EPRI’s field testing also yielded lasting relationships with utilities. In concert with their research project, EPRI collaborated with additional utilities on both the design and demonstration phases, helping to broaden industry participation. These collaborations enabled EPRI to ensure a variety of inverter manufacturers and PV plant/feeder situations, providing greater learning opportunities and strengthening their research.

In addition, one of the utilities EPRI collaborated with, National Grid, hosted two PV demonstration sites in Massachusetts as a part of its program to own and operate solar. As a result of the successful demonstration, National Grid expanded its program and now expects to own and operate up to 20 megawatts of PV plants and conduct further advanced inverter research with the help of EPRI.

Furthermore, EPRI leadership awarded the collaborative team with the prestigious Technology Transfer Award for their collective contributions to the IEEE national standards and requirements for communicating with smart inverters.

Prior to EPRI’s project, the value of smart inverters was only seen on paper through modeling and simulation exercises. Without a demonstration, there was no way to see how inverters would interact with other technologies and respond to real-world grid fluctuations. EPRI’s research and industry leadership established the use of advanced inverters as we know them today, helping utilities better incorporate solar into their operations and planning while also minimizing grid integration costs.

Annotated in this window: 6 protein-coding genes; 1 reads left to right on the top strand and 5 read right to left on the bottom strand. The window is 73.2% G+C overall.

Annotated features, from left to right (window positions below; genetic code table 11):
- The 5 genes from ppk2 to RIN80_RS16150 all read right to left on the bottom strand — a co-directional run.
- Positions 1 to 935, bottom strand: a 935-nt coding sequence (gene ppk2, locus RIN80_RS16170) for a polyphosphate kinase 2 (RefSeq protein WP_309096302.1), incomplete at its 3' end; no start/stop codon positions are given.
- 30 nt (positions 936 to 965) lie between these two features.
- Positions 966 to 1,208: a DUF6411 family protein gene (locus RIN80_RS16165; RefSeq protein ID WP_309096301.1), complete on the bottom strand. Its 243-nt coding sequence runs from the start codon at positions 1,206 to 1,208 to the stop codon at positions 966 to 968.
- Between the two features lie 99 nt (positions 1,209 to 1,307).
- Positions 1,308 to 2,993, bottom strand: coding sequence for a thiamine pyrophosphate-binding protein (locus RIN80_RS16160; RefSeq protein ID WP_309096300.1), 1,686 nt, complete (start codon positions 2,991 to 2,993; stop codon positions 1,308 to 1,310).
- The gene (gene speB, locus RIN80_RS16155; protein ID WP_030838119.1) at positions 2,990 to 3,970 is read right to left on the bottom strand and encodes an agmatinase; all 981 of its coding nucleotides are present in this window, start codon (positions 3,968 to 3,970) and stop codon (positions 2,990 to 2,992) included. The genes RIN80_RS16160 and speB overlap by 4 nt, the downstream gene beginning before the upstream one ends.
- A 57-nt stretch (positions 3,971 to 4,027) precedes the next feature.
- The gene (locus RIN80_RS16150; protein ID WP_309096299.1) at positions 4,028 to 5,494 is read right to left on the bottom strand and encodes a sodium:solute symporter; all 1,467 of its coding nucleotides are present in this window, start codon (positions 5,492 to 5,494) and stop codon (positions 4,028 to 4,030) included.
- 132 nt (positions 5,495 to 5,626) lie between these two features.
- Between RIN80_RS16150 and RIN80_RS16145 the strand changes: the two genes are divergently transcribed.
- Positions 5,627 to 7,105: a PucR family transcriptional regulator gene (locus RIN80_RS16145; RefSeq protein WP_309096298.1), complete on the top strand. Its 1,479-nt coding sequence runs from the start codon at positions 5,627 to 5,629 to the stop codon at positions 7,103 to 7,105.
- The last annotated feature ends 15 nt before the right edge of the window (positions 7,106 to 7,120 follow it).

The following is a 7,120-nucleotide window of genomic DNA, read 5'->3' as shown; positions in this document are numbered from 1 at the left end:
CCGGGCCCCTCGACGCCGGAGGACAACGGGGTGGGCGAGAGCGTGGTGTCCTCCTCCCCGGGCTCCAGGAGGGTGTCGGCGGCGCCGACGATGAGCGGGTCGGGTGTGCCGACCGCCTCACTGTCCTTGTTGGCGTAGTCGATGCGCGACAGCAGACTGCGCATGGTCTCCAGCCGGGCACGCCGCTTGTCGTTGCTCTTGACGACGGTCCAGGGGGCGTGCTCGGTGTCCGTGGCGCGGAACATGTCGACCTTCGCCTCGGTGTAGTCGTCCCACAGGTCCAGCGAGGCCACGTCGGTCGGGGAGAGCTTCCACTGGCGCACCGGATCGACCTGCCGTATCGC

Learn more about the SunShot Initiative’s Systems Integration program and EPRI’s training, grid integration, and PV reliability projects with SunShot.
 

About the Authors

Dr. Guohui Yuan is the program manager for the systems integration subprogram at the U.S. Department of Energy SunShot Initiative. His team supports research, development, and demonstration of technologies and solutions that enable the widespread deployment of solar energy on the nation’s electricity grid. Dr. Yuan has been supporting the SunShot Initiative as a technical advisor since 2011. Previously, he held several key positions at industry-leading clean technology startups, including CURRENT Group, GridPoint, and WaveCrest Labs. He is a recognized thought leader, has many technical publications, and holds nine patents.
 

Dr. Aminul Huque is principal technical leader in the Integration of Distributed Energy Resources group at the Electric Power Research Institute (EPRI). His research at EPRI focuses on smart inverters, interconnection standards and grid codes, solar photovoltaics, energy storage, load integration, and microgrids. Dr. Huque is leading the IEEE P1547 voltage regulation subgroup and is an active member of the IEEE 1547 working group. Huque earned a Master’s degree from Imperial College London in 2003, and a Ph.D. from the University of Tennessee at Knoxville in 2010.